It is surprising to see one-sided tests still being used in the 21-st century, even in a journal as reknowned as the Journal of the American Medical Association. The study by Graat et al. (JAMA, Volume 288(6). August 14, 2002.715-721). "Effect of Daily Vitamin E and Multivitamin-Mineral Supplementation on Acute Respiratory Tract Infections in Elderly Persons: A Randomized Controlled Trial" provides a perfect illustration of how one-sided tests can leave an investigator..chagrinned. The Statistical Analyses section (p 717) contains the comment, "Although the initial sample size was based on a 1-sided test on the assumption that effects would only be seen in 1 direction, after the study was completed the need for 2-sided tests became evident. P values are therefore based on 2-sided tests." One does have to admire the investigators for their honesty.

The usual 0.05 level two-tailed test puts half of the probabilty (2.5%) in each tail of the reference distribution, that is, the cutoff points for the t statistic are 1.96. Some analysts have proposed two-sided tests with unequal tail areas. Instead of having 2.5% in each tail, there might be 4% in the expected direction and 1% in the other tail (for example, cutoffs of -1.75 and 2.33) as insurance against extreme results in the unexpected direction. However, there is no consensus or obvious choice for the way to divide the probability (e.g., 0.005/0.045, 0.01/0.04, 0.02/0.03) and some outcomes might give the false impression that the split was chosen after the fact to insure statistical signifcance. This leads us back to the usual two-tailed test (0.025, 0.025).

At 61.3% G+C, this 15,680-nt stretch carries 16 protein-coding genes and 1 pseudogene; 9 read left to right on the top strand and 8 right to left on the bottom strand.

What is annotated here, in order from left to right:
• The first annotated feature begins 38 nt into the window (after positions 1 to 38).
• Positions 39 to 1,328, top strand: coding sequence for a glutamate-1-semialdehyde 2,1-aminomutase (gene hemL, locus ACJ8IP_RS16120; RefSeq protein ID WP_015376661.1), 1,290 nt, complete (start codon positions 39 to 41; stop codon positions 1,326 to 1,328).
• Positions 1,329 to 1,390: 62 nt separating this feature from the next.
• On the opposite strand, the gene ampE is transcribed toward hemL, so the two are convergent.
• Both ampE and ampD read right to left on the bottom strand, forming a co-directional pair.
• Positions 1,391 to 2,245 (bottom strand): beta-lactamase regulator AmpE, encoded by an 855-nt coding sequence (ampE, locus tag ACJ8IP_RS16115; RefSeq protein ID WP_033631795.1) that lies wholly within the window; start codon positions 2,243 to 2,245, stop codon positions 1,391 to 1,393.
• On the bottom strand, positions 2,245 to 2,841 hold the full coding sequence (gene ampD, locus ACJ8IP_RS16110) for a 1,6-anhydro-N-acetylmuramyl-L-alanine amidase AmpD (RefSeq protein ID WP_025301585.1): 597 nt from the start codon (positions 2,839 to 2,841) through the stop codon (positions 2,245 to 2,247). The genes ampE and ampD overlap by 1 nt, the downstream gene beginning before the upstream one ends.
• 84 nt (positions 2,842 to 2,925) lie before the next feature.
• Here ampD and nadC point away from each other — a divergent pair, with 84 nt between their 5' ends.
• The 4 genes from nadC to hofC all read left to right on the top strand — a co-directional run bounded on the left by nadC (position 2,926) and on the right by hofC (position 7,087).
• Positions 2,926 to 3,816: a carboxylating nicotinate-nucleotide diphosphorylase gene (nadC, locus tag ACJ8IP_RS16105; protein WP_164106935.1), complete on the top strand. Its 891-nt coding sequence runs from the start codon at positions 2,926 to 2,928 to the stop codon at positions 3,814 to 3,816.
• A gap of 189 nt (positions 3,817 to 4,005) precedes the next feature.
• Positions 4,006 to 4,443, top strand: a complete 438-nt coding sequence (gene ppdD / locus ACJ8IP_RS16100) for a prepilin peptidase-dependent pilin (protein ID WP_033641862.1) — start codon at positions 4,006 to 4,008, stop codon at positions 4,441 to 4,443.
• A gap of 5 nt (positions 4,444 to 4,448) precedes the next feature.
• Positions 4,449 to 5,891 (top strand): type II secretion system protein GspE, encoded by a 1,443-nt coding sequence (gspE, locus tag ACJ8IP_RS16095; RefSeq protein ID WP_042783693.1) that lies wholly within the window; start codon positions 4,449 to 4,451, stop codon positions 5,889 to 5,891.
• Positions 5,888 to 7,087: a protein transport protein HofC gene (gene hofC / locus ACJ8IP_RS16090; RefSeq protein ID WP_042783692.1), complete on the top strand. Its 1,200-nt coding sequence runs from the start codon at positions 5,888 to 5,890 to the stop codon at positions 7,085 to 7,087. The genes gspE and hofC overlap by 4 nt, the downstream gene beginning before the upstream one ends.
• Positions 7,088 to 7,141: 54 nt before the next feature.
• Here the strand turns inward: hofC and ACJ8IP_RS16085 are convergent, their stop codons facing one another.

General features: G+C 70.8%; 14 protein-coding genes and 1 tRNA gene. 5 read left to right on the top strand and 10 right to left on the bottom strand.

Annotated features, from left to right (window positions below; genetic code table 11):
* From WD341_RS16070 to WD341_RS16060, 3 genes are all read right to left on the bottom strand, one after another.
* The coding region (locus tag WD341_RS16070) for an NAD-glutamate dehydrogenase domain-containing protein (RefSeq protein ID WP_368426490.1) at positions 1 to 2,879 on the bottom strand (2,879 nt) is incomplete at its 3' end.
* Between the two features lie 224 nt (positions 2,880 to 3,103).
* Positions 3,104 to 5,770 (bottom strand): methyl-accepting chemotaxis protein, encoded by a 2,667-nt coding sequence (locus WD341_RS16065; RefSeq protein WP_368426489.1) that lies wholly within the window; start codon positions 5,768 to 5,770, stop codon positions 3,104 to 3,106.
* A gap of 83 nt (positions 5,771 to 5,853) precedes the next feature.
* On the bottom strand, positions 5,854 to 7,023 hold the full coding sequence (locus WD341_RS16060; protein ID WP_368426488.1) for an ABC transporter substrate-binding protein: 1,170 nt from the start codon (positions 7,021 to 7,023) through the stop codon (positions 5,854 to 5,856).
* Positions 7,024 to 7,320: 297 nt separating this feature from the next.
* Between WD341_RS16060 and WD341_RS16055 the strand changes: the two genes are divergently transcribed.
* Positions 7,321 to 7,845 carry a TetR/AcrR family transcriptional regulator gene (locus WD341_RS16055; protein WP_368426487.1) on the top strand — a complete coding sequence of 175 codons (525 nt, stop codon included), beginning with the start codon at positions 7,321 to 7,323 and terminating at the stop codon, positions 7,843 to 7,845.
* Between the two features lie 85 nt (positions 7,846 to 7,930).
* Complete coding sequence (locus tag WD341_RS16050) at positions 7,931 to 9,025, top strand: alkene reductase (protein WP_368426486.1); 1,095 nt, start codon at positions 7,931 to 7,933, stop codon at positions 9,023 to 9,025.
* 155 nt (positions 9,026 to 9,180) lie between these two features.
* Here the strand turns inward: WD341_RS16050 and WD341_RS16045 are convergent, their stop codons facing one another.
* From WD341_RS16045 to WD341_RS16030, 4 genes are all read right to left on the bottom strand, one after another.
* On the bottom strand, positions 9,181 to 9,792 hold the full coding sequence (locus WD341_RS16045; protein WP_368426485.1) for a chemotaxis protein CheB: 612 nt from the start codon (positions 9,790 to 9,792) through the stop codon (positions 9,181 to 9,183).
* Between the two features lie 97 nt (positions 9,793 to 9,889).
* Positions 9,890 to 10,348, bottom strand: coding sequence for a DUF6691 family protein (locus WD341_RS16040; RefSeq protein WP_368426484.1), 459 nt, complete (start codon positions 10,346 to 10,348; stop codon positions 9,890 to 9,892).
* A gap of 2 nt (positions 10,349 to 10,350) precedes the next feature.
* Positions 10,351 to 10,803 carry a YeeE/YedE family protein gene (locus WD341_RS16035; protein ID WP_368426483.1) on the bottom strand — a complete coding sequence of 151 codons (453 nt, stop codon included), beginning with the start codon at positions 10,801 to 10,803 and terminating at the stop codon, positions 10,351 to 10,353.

Marvin Zelen dismisses one-sided tests in another way--he finds them
unethical! His argument is as simple as it is elegant. Put in terms of
comparing a new treatment to standard, anyone who *insists* on a
one-tailed test is saying the new treatment *cannot* do worse than the
standard. If the new treament has any effect, it can only do better. However,
if that's the case right at the start of the study, then it is unethical not
to give the new treatment to everyone!

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^{*}Some statisticians find the word
*tails* to be ambiguous and use *sided* instead. *Tails*
refers to the distribution of the test statistic and there can be many
test statistics. While the most familiar test statistic might lead to a
two-tailed test, other statistics might not. When the hypothesis
H_{0}: _{1} = _{2} is tested against the alternative
of inequality, it is rejected for large positive values of t (which lie
in the upper tail) and large negative values of t (which lie in the lower
tail). However, this test can also be performed by using the square of
the t or z statistics (t^{2} = F_{1,n}; z^{2} =
^{2}_{1}).
Then only large values of the test statistic will lead to rejecting the
null hypothesis. Since only one tail of the reference distribution leads
to rejection, it is a one-*tailed* test, even thought the alternative
hypothesis is two-*sided*.

*Side* refers to the hypothesis, namely, on which the side of 0
the difference _{1} - _{2} lies (positive or negative).
Since this is a statement about the hypothesis, it is independent of the
choice of test statistic. Nevertheless, the terms *two-tailed* and
*two-sided* are often used interchangeably.